Oktoberfest is a wild, wild time. An estimated 7 million people visit every year, with the majority of those Germans (they represent 85% of attendees)! You’ll see just about everyone dressed up
in traditional Bavarian clothes (lederhosen for guys, dirndls for girls), having a good time, and drinking lots and lots of beer. These will help paint the scene for you!
A List of the Best Oktoberfest Tents
There are 14 main beer tents at
Oktoberfest and each one has its own personality. Some tend to be heavy on Americans, other Australians, others older Germans, other rich celebrities, while others are just everyone under the
sun. Here are the fourteen major tents and some information about them:
Marstall – This tent holds over 3,000 people and is the newest addition to the event. It’s a bit more modern and inventive (you can
actually get vegetarian food here) and caters to a younger, hipper crowd.
Armbrustschützen-Festhalle – This comfortable tent has also been home to a crossbow competition since 1895! It’s one of the most
Hofbräu Festzelt – This is the most popular tent for international visitors, especially Americans, and is one of the biggest and most
famous tents in the faregrounds. It gets busy but I loved it!
Hacker-Festhalle – This tent is known for it’s painted blue sky and white clouds on the ceiling that can, if the weather is nice, open up to actually show
the blue sky above. It’s also one of the more popular tents.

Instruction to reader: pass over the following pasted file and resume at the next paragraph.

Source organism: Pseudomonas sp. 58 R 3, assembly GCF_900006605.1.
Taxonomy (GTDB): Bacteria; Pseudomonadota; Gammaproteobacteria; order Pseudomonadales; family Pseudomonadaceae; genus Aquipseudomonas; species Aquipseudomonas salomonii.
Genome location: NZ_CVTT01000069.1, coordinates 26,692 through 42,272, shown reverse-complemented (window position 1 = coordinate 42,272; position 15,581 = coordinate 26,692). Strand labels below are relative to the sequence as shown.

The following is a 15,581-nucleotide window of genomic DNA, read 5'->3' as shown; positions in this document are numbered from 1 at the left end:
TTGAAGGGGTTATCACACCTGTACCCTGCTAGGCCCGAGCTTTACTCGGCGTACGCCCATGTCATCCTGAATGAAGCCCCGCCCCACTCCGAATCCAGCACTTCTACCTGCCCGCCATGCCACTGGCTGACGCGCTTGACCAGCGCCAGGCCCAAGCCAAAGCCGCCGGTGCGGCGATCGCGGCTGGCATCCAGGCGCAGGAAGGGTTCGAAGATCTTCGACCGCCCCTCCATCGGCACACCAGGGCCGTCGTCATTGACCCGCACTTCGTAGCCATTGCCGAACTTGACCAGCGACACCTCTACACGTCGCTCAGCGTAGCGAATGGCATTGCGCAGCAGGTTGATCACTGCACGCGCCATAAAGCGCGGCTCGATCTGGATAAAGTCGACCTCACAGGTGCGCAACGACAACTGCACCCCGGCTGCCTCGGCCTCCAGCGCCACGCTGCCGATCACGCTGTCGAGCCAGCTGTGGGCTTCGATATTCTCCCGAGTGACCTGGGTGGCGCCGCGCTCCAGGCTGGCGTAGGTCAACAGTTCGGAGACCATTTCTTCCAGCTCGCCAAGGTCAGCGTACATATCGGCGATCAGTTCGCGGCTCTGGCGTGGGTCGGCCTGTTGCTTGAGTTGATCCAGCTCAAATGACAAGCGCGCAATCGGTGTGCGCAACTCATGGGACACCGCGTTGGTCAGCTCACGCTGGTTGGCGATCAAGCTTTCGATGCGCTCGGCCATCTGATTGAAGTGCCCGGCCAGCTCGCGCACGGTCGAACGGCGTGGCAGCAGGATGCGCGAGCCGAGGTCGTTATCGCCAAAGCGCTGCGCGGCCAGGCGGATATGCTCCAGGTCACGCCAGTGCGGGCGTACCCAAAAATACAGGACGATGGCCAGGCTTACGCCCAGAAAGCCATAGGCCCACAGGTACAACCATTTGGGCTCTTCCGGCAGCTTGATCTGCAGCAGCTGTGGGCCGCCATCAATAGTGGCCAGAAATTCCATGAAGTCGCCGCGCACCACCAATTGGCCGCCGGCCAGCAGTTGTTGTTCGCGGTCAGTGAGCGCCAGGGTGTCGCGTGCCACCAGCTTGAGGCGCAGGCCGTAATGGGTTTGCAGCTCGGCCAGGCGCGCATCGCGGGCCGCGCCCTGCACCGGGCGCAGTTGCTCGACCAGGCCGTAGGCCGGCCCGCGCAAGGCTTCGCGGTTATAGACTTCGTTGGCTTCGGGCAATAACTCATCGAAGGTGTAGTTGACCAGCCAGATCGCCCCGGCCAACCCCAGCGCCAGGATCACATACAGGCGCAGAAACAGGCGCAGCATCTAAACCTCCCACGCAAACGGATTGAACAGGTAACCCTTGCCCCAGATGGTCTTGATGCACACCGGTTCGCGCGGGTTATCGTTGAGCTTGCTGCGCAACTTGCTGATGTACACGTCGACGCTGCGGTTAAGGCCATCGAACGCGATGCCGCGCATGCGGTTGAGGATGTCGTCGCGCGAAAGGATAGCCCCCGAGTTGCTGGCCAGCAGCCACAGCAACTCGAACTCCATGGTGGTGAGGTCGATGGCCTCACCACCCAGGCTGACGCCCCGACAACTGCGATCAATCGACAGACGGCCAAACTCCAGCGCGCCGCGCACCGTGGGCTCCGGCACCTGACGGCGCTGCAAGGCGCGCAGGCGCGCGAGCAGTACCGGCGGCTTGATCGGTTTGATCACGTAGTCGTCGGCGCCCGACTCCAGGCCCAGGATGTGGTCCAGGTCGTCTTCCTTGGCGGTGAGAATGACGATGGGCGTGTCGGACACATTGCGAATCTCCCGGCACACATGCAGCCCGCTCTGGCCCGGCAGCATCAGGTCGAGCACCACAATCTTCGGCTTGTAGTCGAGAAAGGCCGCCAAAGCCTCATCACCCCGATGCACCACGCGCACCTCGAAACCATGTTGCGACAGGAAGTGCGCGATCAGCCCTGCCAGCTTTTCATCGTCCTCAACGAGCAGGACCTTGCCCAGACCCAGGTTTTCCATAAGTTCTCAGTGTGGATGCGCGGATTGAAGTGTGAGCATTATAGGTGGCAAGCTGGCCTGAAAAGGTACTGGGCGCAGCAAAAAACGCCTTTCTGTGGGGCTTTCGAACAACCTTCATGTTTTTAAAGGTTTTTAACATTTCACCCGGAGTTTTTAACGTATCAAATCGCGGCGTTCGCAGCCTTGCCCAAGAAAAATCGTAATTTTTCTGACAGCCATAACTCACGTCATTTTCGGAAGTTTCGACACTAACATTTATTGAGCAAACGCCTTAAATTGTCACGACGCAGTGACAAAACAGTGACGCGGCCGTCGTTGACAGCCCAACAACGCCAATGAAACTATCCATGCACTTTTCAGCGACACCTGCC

Schottenhamel – This is the oldest tent at Oktoberfest and hasthe capacity for over 10,000 people. It’s where the party gets started and is very
popular with Germans.
Winzerer Fähndl – This massive tent is the largest at Oktoberfest with room for 11,000 partygoers. You’ll be able to recognize it by the giant rotating
Schützen-Festzelt – This tent is located off the main drag which means you can sometimes beat the crowds by heading here.
Käfer’s Wies’n-Schänke – This tent is known to be a favorite of both local and international celebrities as well as their late night
ending time! Lots of people finish their night here.
Fischer Vroni – If you’re tired of all the pork (the main dish in most tents) then head here for something else: fish!
Ochsenbraterei – This tent has been around since 1881 and is known for its numerous ox dishes and its big brass band.
Augustiner-Festhalle – This tent is considered to be the most family-friendly option. It’s also the hardest tent to
get a table at as many locals have reserved seats here.
Pschorr-Bräurosl – The Heide family has been running this tent since 1901 and has their own yodeler.
Löwenbräu-Festhalle – This tent, which has a giant 15-foot lion at the entrance, has a bit more of an older crowd to it. It’s the favorite
of local football players.
Weinzelt – This tent is another more family-friendly choice, with less traditional offerings like seafood, Thai food, and even wine (something
you don’t really see often here).
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